1906 Publication




Our efforts thus far have been confined to securing the family records of the five sons of Christian, the Pioneer; the sixth, Adam, was broken in health by his service under Gen. Washington and died soon after the Revolutionary War was over. We will make brief mention of the five daughters of Christian, the pioneer.


We have our information from Catharine, youngest daughter of John. Sr., who is in perfect, mental health, and in powers of memory is not inferior to her brother, John, the centenarian.


I. Elizabeth, married to Frederick Rice. They resided near Pleasant Unity, Westmoreland Co., and later removed to Ohio. Grandmother Waugaman never saw this aunt; Elizabeth died many years before her husband.


II. Susanna, whose husband's name was Simon Drumm, farmer, and proprietor of one of Greensburg's first hotels. She lived with her children after her husband's death especially with Simon, the Greensburg merchant. Gen. Richard Drumm, of Washington, D. C., retired army officer, now in his eighties, is a son of Simon Drumm, Jr., and grandson of Susanna Laffer.  Grandmother Waugaman recalls a visit Simon Drumm and his son, Simon, made (about 1840) to her father's, John Laffer, Sr.


III. Catharine, wife of Jacob Christman. She lived near Pleasant Unity, Westmoreland Co., all her life time. She left a large family, the record of which has not as yet been secured. 


IV. Mary Laffer, married to Wentzell, of Millersdale, Westmoreland Co., Pa., where some of her grandchildren still reside.


V. Magdalenna, the youngest, married to John Bash. They lived along the Kiskiminetas River, on the tract of land that Adam Laffer purchased, then sold to his father, Christian. See Land Transfers, vol. 8, p, 526, office of Recorder of Deeds, Westmoreland County, Pa.



On the evening of Sept. 9, 1904, our Secretary interviewed Gen. Richard Drumm, veteran of the Mexican and Civil Wars, while he was visiting his sister, Miss Emily Drumm, of Greensburg.


The General's father was Simon Drumm, the well-known merchant of Greensburg, of 50 years ago, and his grandfather was Simon Drumm, Sr., who was married to Susan Lauffer, daughter of Christian, the Pioneer.


The General says that his grandfather and others of the connection came into Westmoreland in 1770. The delayed growth of Western Pennsylvania was due to disputed sovereignty over the regions west of the Alleghenies, between the colonies of Virginia and Pennsylvania. Settlers had to pay taxes to both governments, and received protection against the Indians from neither.  When the dispute was settled in favor of Pennsylvania, the stream of emigration from the Eastern counties set in, and the land was acquired by settlers under Penn Grants. As to protection from the Indians, the Quakers forced the frontiersmen to attend to that matter themselves.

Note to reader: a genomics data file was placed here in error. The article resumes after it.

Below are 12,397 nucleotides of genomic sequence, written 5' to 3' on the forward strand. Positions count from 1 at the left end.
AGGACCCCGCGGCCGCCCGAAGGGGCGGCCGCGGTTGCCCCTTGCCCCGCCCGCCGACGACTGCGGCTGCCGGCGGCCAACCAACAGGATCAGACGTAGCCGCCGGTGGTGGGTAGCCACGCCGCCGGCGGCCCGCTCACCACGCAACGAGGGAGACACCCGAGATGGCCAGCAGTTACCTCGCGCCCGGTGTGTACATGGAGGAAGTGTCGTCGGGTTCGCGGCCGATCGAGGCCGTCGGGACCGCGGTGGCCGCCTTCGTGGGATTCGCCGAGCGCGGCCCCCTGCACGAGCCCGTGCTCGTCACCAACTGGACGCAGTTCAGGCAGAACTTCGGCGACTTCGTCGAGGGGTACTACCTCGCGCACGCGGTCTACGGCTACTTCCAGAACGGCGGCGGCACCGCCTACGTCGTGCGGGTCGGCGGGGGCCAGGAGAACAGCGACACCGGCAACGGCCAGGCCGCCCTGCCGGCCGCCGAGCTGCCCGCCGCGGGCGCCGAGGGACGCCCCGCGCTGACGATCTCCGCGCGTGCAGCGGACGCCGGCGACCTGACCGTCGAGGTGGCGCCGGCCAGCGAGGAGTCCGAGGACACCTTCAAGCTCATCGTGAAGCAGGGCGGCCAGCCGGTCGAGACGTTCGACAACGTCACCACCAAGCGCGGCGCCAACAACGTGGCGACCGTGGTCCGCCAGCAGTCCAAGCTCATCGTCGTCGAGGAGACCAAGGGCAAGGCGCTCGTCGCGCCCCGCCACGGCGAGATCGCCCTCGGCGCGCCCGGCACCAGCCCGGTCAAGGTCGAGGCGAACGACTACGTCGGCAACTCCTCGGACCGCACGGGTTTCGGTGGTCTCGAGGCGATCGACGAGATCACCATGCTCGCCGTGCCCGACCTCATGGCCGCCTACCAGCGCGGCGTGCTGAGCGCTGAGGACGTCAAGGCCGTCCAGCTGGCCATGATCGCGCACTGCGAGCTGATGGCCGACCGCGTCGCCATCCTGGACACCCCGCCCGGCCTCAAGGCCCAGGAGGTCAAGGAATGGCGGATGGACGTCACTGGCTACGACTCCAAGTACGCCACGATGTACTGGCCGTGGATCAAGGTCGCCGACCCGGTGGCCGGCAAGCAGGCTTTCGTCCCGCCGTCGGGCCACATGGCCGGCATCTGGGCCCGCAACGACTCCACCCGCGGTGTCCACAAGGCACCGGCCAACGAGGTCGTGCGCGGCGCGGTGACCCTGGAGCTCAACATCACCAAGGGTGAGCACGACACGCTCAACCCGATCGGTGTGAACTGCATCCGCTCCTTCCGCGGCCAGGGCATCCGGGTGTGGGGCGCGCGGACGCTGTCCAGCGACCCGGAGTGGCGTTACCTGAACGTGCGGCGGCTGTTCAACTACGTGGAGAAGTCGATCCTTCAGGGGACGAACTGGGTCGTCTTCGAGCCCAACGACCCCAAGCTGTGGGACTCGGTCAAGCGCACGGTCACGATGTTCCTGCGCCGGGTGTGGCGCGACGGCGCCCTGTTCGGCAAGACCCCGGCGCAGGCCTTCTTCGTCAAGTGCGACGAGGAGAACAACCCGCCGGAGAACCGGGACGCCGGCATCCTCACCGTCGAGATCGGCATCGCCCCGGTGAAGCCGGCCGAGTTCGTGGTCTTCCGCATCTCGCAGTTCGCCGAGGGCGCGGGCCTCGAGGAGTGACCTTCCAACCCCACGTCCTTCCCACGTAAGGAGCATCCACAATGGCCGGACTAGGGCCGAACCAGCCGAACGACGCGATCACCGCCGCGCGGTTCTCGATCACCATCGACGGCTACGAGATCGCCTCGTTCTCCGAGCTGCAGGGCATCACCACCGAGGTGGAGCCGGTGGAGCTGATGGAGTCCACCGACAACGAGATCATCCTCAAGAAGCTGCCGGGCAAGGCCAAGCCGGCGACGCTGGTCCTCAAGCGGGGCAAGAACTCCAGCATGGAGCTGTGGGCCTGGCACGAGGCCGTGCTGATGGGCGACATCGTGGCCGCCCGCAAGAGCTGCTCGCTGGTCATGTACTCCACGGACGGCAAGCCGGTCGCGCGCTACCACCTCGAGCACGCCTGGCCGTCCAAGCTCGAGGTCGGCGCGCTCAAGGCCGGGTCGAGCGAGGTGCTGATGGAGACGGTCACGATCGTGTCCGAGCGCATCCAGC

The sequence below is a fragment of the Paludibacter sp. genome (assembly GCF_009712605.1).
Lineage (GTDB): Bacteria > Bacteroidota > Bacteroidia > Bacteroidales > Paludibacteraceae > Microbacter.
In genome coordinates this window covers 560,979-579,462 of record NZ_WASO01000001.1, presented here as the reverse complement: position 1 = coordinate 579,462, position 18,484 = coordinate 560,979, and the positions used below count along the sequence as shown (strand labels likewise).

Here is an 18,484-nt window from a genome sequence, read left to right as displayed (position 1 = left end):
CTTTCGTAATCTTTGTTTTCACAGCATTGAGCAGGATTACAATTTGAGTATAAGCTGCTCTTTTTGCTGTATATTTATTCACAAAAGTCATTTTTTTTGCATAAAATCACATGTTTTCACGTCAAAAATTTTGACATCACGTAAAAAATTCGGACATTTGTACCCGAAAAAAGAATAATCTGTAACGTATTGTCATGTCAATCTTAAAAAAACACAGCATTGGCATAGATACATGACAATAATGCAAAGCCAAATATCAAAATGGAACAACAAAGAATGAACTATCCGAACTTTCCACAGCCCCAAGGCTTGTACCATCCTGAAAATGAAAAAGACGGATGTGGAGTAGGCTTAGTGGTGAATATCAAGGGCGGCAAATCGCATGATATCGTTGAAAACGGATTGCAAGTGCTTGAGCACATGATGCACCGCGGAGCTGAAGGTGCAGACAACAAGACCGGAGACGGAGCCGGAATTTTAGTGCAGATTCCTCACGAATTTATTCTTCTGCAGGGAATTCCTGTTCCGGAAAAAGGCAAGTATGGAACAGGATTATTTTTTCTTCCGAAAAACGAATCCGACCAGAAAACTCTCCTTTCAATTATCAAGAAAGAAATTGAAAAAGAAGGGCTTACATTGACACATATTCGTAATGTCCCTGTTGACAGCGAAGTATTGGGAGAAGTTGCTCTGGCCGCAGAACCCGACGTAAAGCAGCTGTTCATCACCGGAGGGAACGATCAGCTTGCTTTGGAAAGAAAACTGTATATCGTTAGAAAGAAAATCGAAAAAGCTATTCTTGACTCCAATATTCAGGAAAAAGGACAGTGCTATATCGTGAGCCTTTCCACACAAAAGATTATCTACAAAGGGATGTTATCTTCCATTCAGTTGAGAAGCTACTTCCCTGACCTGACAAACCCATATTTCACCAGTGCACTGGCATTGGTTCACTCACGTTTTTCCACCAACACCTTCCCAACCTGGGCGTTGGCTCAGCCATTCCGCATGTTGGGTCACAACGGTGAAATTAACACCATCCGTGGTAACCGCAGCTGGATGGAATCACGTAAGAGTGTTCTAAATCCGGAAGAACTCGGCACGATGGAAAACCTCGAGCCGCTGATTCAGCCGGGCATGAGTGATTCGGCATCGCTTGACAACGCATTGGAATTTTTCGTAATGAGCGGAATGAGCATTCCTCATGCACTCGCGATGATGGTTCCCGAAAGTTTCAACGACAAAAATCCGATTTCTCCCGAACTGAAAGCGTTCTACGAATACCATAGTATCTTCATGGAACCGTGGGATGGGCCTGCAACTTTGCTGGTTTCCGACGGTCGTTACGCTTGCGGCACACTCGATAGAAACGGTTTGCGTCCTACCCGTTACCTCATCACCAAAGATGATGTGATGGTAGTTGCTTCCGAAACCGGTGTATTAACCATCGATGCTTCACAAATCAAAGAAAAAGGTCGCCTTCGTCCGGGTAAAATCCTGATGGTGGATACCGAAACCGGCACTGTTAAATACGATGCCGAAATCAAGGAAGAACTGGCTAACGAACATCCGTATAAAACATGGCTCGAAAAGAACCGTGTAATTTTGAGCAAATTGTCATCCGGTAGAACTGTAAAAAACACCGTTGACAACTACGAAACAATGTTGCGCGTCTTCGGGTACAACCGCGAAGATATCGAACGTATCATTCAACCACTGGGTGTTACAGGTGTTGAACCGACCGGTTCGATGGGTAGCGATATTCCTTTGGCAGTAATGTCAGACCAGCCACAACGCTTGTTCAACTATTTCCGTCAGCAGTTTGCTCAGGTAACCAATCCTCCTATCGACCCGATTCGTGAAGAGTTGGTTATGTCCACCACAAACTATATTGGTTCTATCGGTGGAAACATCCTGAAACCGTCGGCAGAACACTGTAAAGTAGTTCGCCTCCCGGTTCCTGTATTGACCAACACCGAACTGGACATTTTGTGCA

On the farm of Simon Drumm, just south of Greensburg, a block house, built of logs and stone, was constructed, and with long tin horns the settlers were warned of the approach of bands of savages, from Kittanning and towns on the Kiskiminetas.


This fort was large enough to include the house and spring, and provisions were here stored so that they were able to endure the siege; men with their wives and children took refuge in the Drumm Block Home, when the Indians came down upon them.


It was not until after the defeat of the Indians by Gen. Boquet in the Manor Valley along Brush Run that the power of the Red Men was broken in Westmoreland County.


The General recalls the great streams of immigration out of Westmoreland into Ohio, when he was a boy, that carried so many of our people into the middle west.

14                                 THE LAUFFER HISTORY



He remembers the old mill below the old German cemetery, which belonged to Isaac Baer, who was married to Hannah Laffer, a daughter of Henry Lauffer. Her brother Samuel he well remembers: he opened a book store in Greensburg about 1835. He married a Cumberland Lady, sold out his business in Greensburg to a Boughman, and embarked in the same business on Wood Street, Pittsburg; his later record in the army, the General promised to look up for us.


There was a warm friendship between Henry Lauffer, Jr., and Simon Drumm,  "they called each other cousin," "my father was always very fond of his Lauffer relatives." "Sam's father and my father were very intimate," the General asserts.


He thinks Col. Christopher Truby (elsewhere mentioned) was related to the Drumms and the Lauffers, for the daughter of Christopher Truby used to call his father "Cousin Simon."


As to the source of our people he knows we are from the Palatine, a country beautiful beyond anything: when General Tourans was sent into it, its devastation was so complete that in delivering his report to the French monarch he could truthfully say: "Sire I have not left a stick standing as big as that finger."


The people homeless, in destitution, came into the province of Pennsylvania, to find civil and religious liberty, and a chance to live.